Launched in 2003, the American Society of Hematology’s (ASH) Minority Recruitment Initiative (MRI) is celebrating 20 years of achievement in training and developing leaders in hematology from backgrounds underrepresented in medicine. ASH’s portfolio of MRI programs spans six research and educational awards that support medical students, residents, graduate students, fellows, and early-career clinicians and researchers. This month, ASH Clinical News connected with several past MRI awardees and asked them to reflect on their experiences in the MRI, the takeaways, and what advice they have for early-career hematologists from similar backgrounds.
Margo R. Rollins, MD
Aflac Cancer and Blood Disorders Center,
Children’s Healthcare of Atlanta
Minority Medical Student Award Program (MMSAP) Recipient, 2006
#1 takeaway from the MRI? The importance of mentorship. ASH is a large organization, just like a hospital or academic system. It’s easy to get lost or be a passive member when you don’t know where to start or what the organization may have to offer. Having peer mentors provides you a group to pace yourself with and stay accountable to. Traditional mentors who are more advanced in their careers can help you navigate the organization and introduce you to their peers. You learn how to be a good mentor by modeling. Eventually, you pay it forward by becoming a mentor to another.
Advice for early-career hematologists? Don’t be afraid to reach out (and reach out again, if necessary). Everyone is smart and ambitious. Just because you occupy a space and are one of few doesn’t mean people see you. Be proactive about making connections. Say hello and introduce yourself. People are excited to help you, and if they cannot, they surely will refer you to a colleague who can. Also, don’t be afraid to follow up. As I move further along in my career, I realize how easy it is for non-clinical things to fall off my radar, and I’m grateful for a gentle nudge.
Elisa Quiroz, MD
Department of Hematology and Oncology,
Scripps MD Anderson Cancer Center
MMSAP Recipient, 2012
Minority Resident Hematology Award Program (MRHAP) Recipient, 2017-2018
Minority Hematology Fellows Award (MHFA) Recipient, 2021
#1 takeaway from the MRI? The ASH MRI experience was like no mentorship program I have ever seen. I received my first award as a medical student and was fortunate to be one of the first to go through the pathway as it was developed. The MRI is a family of physicians who really care about my success.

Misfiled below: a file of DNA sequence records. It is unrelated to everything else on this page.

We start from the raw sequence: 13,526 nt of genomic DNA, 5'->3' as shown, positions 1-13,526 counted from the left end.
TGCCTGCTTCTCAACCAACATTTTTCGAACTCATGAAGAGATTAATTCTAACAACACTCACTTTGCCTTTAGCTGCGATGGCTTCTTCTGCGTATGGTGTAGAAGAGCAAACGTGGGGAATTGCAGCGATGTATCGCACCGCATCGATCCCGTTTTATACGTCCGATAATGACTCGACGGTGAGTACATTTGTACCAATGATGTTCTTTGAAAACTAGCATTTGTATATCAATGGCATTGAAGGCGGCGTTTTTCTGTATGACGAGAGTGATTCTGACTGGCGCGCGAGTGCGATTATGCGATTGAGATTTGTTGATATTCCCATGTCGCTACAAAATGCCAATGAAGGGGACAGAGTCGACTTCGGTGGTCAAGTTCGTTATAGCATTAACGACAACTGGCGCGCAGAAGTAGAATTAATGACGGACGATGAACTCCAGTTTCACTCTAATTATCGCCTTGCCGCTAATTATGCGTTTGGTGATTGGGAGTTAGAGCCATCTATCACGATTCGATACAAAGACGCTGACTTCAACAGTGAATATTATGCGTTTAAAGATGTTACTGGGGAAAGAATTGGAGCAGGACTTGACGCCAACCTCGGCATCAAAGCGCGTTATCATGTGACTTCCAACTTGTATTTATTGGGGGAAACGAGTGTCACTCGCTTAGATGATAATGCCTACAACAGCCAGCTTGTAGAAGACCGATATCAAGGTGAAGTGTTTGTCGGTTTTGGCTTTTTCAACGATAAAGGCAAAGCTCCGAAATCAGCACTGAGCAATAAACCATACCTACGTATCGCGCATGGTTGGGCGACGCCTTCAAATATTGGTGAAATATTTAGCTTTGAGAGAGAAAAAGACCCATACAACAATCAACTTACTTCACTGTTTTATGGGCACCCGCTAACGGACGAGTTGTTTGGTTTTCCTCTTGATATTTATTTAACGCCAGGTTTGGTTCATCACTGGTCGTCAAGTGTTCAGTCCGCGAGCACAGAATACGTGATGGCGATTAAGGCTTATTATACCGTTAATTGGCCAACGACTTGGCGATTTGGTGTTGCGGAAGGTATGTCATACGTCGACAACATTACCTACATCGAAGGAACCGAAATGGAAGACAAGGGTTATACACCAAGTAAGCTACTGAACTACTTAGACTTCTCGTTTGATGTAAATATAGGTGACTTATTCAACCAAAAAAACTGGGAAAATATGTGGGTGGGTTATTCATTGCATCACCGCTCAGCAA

Advice for early-career hematologists? Find your network and don’t be afraid to reach out to potential mentors. You may not always feel like you fit in at your hospital or clinic, but there are plenty of physicians (like those in the ASH MRI) who would be excited to help you succeed. Be true to yourself, and you will be happy with the career choices you make.
Lynda Villagomez, MD
Division of Hematology, Oncology, and Bone Marrow Transplant,
Nationwide Children’s Hospital
MMSAP Recipient, 2012
MHFA Recipient, 2020
#1 takeaway from the MRI? Mentorship relationships are invaluable and are the secret sauce to academic success. Connecting and remaining involved with this community drastically affected my career trajectory by offering me several opportunities to pursue bench research as a clinician and providing financial support to continue these endeavors.
Advice for early-career hematologists? So much research and innovation start with a simple conversation between colleagues and strangers. Connecting with communities, such as the MRI, provides exposure to many investigators interested in compassionately advancing science and medicine by focusing on what matters most: our patients. Networking is powerful, especially in this community.
Tolulope Rosanwo, MD
Chief Resident, Boston Children’s Hospital
MMSAP Recipient, 2015
MRHAP Recipient, 2021
#1 takeaway from the MRI? I first participated in the ASH MRI as a second-year medical student in the MMSAP. This was the first time I had ever given an oral presentation at a national conference, and the experience also exposed me to ASH for the first time. The audience was so supportive, and I realized at that meeting how much I loved academic hematology! The meeting was in Orlando, Florida, and I recall being more excited to go there than Disney World! I couldn’t get enough of all the talks, especially the ones focused on sickle cell disease and erythropoiesis. This exposure [made it easier] for me to submit my presentation to other conferences and apply for more ASH awards, which include the HONORS Award and the MRHAP. These experiences have helped grow me as a physician-scientist and build up my collaborative network.
Advice for early-career hematologists? Go to the ASH annual meeting! Go up to “that person” and say hello. Share your story. You also inspire others. You have something to teach others.
Apply for the ASH MRI Today!
Applications for the 2024 award cycle are now being accepted for several MRI programs:
- The Minority Medical Student Award Program
- The Minority Hematology Fellow Award
- The Minority Hematology Graduate Award
- The Minority Resident Hematology Award Program
- The Minority Graduate Student Abstract Achievement Award
For more information, including how to apply, visit hematology.org/awards/minority-recruitment.
The July 2023 ASH Directions omitted a degree and incorrectly identified the research focus for one of the ASH Honorific Award recipients. It should state that Johnny Mahlangu, MBBCh, MMed, is recognized for his involvement in the development of new therapies for hemophilia for the past 20 years. He recently worked on development of the first gene therapy for hemophilia A, offering patients the opportunity to lead more normal lives.